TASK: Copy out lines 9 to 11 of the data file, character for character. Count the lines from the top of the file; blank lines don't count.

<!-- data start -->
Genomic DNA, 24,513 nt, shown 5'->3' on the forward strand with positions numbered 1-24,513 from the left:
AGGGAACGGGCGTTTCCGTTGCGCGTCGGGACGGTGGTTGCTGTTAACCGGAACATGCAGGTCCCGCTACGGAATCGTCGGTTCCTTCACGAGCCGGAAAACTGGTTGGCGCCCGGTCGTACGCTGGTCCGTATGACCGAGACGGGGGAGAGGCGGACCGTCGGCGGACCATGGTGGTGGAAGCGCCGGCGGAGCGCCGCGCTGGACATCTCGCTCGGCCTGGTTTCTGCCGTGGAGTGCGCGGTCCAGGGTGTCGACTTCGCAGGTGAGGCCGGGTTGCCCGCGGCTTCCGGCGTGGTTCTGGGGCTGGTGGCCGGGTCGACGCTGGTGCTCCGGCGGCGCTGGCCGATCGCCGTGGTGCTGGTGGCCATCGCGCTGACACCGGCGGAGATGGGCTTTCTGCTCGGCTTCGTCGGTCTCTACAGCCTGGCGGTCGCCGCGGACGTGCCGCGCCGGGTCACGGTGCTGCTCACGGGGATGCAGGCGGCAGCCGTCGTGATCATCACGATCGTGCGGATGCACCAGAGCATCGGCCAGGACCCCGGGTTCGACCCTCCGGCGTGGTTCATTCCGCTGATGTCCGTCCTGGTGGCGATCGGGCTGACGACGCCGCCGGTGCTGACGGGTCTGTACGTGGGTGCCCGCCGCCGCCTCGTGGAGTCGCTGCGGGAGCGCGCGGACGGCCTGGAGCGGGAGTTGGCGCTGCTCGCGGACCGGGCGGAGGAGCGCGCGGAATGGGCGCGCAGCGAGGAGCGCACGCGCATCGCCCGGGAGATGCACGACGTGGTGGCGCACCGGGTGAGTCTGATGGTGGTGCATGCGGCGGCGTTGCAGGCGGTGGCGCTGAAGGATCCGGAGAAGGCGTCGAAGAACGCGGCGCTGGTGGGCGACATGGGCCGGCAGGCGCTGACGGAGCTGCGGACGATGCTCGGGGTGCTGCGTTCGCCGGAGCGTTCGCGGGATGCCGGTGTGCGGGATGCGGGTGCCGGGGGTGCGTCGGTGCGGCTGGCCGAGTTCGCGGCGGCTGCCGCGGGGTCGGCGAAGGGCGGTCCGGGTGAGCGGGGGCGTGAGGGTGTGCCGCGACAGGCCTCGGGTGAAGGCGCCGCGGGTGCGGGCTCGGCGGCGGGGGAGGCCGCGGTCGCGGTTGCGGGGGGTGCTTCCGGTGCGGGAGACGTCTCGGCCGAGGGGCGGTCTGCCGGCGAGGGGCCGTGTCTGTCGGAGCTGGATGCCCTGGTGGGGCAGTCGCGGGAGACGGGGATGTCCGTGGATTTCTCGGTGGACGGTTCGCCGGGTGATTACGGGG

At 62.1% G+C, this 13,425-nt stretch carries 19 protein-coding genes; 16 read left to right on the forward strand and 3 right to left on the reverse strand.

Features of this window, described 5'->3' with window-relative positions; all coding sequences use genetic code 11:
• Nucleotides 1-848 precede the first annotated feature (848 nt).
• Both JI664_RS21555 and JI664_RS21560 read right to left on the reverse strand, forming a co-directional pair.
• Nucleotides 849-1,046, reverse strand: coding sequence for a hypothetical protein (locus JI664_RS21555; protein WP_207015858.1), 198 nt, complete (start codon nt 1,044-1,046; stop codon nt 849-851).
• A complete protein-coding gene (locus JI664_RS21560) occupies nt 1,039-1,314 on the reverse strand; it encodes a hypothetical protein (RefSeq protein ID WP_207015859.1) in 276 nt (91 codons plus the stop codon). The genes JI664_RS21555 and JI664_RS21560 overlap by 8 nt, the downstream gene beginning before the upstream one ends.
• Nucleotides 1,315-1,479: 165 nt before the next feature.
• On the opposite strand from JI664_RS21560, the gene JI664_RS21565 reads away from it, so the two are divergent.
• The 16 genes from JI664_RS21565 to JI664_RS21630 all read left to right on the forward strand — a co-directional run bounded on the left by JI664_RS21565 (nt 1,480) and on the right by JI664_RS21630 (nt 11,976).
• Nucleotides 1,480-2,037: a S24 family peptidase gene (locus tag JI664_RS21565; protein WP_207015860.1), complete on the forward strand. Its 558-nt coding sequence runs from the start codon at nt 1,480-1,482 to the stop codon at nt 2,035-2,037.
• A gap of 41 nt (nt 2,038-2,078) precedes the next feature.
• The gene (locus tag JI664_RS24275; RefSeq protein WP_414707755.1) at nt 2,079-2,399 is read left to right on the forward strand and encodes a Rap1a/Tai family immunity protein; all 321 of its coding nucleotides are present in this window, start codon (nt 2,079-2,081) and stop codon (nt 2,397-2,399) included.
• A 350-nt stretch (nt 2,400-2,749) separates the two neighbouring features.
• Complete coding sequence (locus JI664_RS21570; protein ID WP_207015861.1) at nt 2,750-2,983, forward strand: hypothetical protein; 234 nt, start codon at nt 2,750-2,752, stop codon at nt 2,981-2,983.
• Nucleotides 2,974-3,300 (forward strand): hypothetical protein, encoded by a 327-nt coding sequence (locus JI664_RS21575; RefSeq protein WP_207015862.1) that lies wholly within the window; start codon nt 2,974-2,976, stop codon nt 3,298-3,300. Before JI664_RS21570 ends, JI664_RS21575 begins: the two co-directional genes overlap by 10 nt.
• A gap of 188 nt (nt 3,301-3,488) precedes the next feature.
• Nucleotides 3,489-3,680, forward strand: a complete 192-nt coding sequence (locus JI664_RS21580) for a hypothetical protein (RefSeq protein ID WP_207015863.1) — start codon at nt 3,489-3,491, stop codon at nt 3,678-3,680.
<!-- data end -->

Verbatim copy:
• Nucleotides 1,315-1,479: 165 nt before the next feature.
• On the opposite strand from JI664_RS21560, the gene JI664_RS21565 reads away from it, so the two are divergent.
• The 16 genes from JI664_RS21565 to JI664_RS21630 all read left to right on the forward strand — a co-directional run bounded on the left by JI664_RS21565 (nt 1,480) and on the right by JI664_RS21630 (nt 11,976).